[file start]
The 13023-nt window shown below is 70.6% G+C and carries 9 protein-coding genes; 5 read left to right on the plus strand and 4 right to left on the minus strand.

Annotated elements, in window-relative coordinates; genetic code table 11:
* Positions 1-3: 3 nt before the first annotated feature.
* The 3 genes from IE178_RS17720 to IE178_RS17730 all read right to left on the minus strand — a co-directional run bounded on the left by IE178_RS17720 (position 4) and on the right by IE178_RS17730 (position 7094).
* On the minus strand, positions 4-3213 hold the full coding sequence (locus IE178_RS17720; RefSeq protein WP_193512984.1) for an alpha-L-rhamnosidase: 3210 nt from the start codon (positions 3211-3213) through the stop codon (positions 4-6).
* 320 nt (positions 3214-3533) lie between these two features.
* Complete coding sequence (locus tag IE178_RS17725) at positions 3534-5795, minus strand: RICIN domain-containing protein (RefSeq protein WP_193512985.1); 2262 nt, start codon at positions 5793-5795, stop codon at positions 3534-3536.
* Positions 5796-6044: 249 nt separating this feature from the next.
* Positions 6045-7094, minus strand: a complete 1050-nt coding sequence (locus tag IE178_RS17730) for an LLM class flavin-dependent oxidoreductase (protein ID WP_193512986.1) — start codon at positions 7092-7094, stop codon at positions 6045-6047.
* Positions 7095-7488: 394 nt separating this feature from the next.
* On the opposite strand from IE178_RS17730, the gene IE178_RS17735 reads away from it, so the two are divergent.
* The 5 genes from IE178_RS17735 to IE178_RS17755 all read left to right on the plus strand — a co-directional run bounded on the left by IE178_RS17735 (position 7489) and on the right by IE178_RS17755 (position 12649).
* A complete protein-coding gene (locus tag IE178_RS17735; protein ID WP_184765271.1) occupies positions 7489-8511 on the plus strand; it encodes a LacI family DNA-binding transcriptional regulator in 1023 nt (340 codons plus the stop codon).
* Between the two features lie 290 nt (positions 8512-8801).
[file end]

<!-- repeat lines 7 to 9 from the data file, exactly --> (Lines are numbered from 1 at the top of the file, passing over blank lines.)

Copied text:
* Complete coding sequence (locus tag IE178_RS17725) at positions 3534-5795, minus strand: RICIN domain-containing protein (RefSeq protein WP_193512985.1); 2262 nt, start codon at positions 5793-5795, stop codon at positions 3534-3536.
* Positions 5796-6044: 249 nt separating this feature from the next.
* Positions 6045-7094, minus strand: a complete 1050-nt coding sequence (locus tag IE178_RS17730) for an LLM class flavin-dependent oxidoreductase (protein ID WP_193512986.1) — start codon at positions 7092-7094, stop codon at positions 6045-6047.